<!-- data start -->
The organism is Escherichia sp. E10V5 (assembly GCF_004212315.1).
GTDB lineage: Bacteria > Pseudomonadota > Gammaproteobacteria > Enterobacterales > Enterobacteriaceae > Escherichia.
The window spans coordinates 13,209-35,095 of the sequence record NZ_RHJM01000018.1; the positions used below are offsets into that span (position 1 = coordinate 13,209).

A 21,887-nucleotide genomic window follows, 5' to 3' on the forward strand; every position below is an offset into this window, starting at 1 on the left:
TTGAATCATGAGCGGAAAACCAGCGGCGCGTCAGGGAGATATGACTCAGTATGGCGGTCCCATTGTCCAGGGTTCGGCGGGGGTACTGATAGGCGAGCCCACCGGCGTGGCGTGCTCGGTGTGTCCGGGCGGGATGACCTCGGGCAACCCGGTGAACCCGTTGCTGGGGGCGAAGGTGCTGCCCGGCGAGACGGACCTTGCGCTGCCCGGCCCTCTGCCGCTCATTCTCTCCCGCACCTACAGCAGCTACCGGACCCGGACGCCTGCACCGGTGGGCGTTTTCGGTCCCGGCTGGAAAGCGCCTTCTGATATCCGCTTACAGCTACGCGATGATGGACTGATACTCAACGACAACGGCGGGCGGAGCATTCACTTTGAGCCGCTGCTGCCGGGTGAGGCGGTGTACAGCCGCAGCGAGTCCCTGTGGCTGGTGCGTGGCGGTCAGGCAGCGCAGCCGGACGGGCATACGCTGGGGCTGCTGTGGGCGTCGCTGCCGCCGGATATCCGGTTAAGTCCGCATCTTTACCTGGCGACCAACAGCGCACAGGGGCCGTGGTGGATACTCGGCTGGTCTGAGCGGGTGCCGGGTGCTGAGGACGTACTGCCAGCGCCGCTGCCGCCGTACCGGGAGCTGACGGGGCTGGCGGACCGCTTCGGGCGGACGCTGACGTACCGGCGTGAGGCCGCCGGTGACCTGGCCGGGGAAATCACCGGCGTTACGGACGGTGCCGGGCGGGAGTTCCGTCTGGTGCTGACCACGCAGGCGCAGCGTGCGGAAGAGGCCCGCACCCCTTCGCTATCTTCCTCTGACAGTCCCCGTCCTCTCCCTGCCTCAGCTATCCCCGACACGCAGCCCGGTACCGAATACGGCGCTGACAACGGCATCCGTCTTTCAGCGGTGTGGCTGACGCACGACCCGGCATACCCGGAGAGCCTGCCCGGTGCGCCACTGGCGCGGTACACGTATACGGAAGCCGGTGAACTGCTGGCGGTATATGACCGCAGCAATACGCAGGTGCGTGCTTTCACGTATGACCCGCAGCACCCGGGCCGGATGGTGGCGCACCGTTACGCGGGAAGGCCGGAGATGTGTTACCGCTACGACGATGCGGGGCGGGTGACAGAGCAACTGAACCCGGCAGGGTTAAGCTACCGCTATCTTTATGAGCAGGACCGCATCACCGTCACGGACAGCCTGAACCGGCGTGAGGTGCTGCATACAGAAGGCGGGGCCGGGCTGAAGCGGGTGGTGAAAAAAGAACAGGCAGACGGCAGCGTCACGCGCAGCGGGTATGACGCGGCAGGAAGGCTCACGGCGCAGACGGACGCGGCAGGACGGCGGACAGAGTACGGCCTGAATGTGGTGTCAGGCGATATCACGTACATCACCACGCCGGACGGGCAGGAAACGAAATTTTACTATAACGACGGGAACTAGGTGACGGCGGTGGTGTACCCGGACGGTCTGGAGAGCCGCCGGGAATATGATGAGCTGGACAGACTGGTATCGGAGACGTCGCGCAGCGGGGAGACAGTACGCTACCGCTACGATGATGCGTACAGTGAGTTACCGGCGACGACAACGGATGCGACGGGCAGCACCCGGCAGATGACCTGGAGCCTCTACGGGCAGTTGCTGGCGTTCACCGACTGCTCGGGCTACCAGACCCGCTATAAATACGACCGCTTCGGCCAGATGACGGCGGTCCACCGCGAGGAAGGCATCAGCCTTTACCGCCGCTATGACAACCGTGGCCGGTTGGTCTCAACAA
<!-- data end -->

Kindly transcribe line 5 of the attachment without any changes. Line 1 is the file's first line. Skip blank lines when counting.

TTGAATCATGAGCGGAAAACCAGCGGCGCGTCAGGGAGATATGACTCAGTATGGCGGTCCCATTGTCCAGGGTTCGGCGGGGGTACTGATAGGCGAGCCCACCGGCGTGGCGTGCTCGGTGTGTCCGGGCGGGATGACCTCGGGCAACCCGGTGAACCCGTTGCTGGGGGCGAAGGTGCTGCCCGGCGAGACGGACCTTGCGCTGCCCGGCCCTCTGCCGCTCATTCTCTCCCGCACCTACAGCAGCTACCGGACCCGGACGCCTGCACCGGTGGGCGTTTTCGGTCCCGGCTGGAAAGCGCCTTCTGATATCCGCTTACAGCTACGCGATGATGGACTGATACTCAACGACAACGGCGGGCGGAGCATTCACTTTGAGCCGCTGCTGCCGGGTGAGGCGGTGTACAGCCGCAGCGAGTCCCTGTGGCTGGTGCGTGGCGGTCAGGCAGCGCAGCCGGACGGGCATACGCTGGGGCTGCTGTGGGCGTCGCTGCCGCCGGATATCCGGTTAAGTCCGCATCTTTACCTGGCGACCAACAGCGCACAGGGGCCGTGGTGGATACTCGGCTGGTCTGAGCGGGTGCCGGGTGCTGAGGACGTACTGCCAGCGCCGCTGCCGCCGTACCGGGAGCTGACGGGGCTGGCGGACCGCTTCGGGCGGACGCTGACGTACCGGCGTGAGGCCGCCGGTGACCTGGCCGGGGAAATCACCGGCGTTACGGACGGTGCCGGGCGGGAGTTCCGTCTGGTGCTGACCACGCAGGCGCAGCGTGCGGAAGAGGCCCGCACCCCTTCGCTATCTTCCTCTGACAGTCCCCGTCCTCTCCCTGCCTCAGCTATCCCCGACACGCAGCCCGGTACCGAATACGGCGCTGACAACGGCATCCGTCTTTCAGCGGTGTGGCTGACGCACGACCCGGCATACCCGGAGAGCCTGCCCGGTGCGCCACTGGCGCGGTACACGTATACGGAAGCCGGTGAACTGCTGGCGGTATATGACCGCAGCAATACGCAGGTGCGTGCTTTCACGTATGACCCGCAGCACCCGGGCCGGATGGTGGCGCACCGTTACGCGGGAAGGCCGGAGATGTGTTACCGCTACGACGATGCGGGGCGGGTGACAGAGCAACTGAACCCGGCAGGGTTAAGCTACCGCTATCTTTATGAGCAGGACCGCATCACCGTCACGGACAGCCTGAACCGGCGTGAGGTGCTGCATACAGAAGGCGGGGCCGGGCTGAAGCGGGTGGTGAAAAAAGAACAGGCAGACGGCAGCGTCACGCGCAGCGGGTATGACGCGGCAGGAAGGCTCACGGCGCAGACGGACGCGGCAGGACGGCGGACAGAGTACGGCCTGAATGTGGTGTCAGGCGATATCACGTACATCACCACGCCGGACGGGCAGGAAACGAAATTTTACTATAACGACGGGAACTAGGTGACGGCGGTGGTGTACCCGGACGGTCTGGAGAGCCGCCGGGAATATGATGAGCTGGACAGACTGGTATCGGAGACGTCGCGCAGCGGGGAGACAGTACGCTACCGCTACGATGATGCGTACAGTGAGTTACCGGCGACGACAACGGATGCGACGGGCAGCACCCGGCAGATGACCTGGAGCCTCTACGGGCAGTTGCTGGCGTTCACCGACTGCTCGGGCTACCAGACCCGCTATAAATACGACCGCTTCGGCCAGATGACGGCGGTCCACCGCGAGGAAGGCATCAGCCTTTACCGCCGCTATGACAACCGTGGCCGGTTGGTCTCAACAA